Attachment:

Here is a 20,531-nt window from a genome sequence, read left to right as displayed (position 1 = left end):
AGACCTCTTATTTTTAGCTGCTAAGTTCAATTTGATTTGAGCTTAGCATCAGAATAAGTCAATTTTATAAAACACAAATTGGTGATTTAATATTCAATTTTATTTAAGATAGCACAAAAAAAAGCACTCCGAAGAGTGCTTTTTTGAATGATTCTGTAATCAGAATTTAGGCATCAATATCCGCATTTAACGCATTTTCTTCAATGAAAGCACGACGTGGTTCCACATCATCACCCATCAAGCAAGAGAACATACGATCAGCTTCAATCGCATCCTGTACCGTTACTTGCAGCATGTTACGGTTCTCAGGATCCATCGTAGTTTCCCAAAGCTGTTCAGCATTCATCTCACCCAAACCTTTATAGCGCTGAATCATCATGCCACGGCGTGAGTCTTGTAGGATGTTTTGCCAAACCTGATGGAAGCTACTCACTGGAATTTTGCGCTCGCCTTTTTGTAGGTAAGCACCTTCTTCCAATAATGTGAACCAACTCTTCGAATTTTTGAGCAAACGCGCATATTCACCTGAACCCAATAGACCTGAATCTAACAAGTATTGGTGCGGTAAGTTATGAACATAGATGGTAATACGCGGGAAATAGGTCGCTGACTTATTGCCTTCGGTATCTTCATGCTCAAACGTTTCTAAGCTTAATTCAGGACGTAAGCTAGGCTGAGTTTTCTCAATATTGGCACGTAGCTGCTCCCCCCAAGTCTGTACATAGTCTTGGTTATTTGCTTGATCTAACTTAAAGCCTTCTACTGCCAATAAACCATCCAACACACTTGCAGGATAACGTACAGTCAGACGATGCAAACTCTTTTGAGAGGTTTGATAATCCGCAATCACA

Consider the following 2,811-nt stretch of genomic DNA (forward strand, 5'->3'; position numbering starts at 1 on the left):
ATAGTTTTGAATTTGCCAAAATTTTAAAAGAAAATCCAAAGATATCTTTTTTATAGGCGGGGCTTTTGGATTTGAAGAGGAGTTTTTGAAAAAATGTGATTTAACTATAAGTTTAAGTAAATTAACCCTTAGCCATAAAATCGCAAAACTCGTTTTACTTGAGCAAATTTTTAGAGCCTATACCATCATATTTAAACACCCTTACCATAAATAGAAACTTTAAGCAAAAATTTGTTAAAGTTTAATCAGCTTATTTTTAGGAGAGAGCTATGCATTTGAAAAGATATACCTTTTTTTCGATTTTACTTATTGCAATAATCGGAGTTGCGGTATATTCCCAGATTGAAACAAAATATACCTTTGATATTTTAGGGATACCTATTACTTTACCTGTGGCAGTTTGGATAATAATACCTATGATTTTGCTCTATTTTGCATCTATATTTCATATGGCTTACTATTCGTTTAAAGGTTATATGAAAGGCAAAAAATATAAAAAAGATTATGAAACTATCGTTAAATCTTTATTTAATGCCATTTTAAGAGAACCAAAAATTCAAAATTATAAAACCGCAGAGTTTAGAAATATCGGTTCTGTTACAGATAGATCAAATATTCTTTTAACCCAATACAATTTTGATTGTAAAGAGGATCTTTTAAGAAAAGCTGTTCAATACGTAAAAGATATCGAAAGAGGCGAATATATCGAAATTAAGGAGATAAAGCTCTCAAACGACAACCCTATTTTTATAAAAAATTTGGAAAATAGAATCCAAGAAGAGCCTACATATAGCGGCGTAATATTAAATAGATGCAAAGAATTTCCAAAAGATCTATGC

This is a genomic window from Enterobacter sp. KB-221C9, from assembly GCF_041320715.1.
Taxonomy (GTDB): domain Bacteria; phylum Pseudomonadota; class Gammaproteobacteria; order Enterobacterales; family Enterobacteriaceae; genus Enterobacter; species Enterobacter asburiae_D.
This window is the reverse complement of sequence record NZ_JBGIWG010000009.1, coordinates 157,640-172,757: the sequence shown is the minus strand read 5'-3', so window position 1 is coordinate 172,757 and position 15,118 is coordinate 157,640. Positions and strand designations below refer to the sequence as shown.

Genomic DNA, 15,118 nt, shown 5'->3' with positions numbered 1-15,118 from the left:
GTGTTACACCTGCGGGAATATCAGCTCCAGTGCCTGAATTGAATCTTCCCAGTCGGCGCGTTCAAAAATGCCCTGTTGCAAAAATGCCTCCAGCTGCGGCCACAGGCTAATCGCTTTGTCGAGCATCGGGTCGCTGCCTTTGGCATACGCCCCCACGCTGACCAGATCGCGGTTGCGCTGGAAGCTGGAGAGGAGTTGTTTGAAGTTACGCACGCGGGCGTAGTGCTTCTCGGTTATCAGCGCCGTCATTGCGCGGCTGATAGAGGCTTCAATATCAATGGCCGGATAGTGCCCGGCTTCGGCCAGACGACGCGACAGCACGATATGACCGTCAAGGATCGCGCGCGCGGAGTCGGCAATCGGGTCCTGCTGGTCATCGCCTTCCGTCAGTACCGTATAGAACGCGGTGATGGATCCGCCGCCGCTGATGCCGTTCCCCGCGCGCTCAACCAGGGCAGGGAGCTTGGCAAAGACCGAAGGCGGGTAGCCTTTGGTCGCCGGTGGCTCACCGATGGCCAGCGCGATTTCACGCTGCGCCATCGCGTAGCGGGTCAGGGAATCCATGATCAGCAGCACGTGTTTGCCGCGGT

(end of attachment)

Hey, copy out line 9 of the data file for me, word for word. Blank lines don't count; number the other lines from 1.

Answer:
GTGTTACACCTGCGGGAATATCAGCTCCAGTGCCTGAATTGAATCTTCCCAGTCGGCGCGTTCAAAAATGCCCTGTTGCAAAAATGCCTCCAGCTGCGGCCACAGGCTAATCGCTTTGTCGAGCATCGGGTCGCTGCCTTTGGCATACGCCCCCACGCTGACCAGATCGCGGTTGCGCTGGAAGCTGGAGAGGAGTTGTTTGAAGTTACGCACGCGGGCGTAGTGCTTCTCGGTTATCAGCGCCGTCATTGCGCGGCTGATAGAGGCTTCAATATCAATGGCCGGATAGTGCCCGGCTTCGGCCAGACGACGCGACAGCACGATATGACCGTCAAGGATCGCGCGCGCGGAGTCGGCAATCGGGTCCTGCTGGTCATCGCCTTCCGTCAGTACCGTATAGAACGCGGTGATGGATCCGCCGCCGCTGATGCCGTTCCCCGCGCGCTCAACCAGGGCAGGGAGCTTGGCAAAGACCGAAGGCGGGTAGCCTTTGGTCGCCGGTGGCTCACCGATGGCCAGCGCGATTTCACGCTGCGCCATCGCGTAGCGGGTCAGGGAATCCATGATCAGCAGCACGTGTTTGCCGCGGT